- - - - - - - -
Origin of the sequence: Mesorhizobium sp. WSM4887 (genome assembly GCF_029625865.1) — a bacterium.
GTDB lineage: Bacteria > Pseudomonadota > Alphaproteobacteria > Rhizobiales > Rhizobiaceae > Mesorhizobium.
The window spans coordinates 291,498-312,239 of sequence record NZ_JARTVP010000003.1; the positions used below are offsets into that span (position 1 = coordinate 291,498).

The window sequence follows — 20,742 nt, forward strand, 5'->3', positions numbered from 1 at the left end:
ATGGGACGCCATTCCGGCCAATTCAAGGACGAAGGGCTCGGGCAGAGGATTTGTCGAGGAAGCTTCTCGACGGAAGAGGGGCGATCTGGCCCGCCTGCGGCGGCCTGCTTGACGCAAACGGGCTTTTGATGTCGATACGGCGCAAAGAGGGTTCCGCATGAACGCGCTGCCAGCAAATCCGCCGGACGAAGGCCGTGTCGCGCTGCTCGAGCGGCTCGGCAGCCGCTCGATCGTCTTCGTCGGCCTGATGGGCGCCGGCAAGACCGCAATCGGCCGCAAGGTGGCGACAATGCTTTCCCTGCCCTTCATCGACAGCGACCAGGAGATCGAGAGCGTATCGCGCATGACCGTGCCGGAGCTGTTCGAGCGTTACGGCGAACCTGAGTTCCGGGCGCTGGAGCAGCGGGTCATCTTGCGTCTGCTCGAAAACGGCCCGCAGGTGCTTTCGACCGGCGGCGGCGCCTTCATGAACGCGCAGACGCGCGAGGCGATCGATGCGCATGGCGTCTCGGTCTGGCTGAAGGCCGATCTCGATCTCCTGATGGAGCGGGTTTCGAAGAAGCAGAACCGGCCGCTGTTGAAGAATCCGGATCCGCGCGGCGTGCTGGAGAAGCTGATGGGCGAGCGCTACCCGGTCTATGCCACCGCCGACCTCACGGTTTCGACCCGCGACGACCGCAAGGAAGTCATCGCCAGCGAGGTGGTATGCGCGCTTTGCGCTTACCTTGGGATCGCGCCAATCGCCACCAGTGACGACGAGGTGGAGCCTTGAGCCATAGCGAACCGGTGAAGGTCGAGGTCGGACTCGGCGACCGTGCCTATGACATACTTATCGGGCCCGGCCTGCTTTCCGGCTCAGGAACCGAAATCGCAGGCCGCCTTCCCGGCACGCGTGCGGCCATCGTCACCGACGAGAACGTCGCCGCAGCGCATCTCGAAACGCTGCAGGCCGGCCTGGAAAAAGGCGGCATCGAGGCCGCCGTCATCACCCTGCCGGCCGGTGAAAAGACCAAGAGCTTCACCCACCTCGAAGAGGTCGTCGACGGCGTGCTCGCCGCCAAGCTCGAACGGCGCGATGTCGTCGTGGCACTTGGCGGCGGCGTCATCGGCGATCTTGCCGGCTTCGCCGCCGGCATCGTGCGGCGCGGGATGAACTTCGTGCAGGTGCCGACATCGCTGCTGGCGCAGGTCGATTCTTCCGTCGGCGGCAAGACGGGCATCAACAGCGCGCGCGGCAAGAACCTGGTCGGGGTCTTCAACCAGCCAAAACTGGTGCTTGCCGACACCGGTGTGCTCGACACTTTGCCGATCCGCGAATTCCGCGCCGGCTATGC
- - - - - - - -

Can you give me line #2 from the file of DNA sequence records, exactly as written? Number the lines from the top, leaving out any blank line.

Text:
GTDB lineage: Bacteria > Pseudomonadota > Alphaproteobacteria > Rhizobiales > Rhizobiaceae > Mesorhizobium.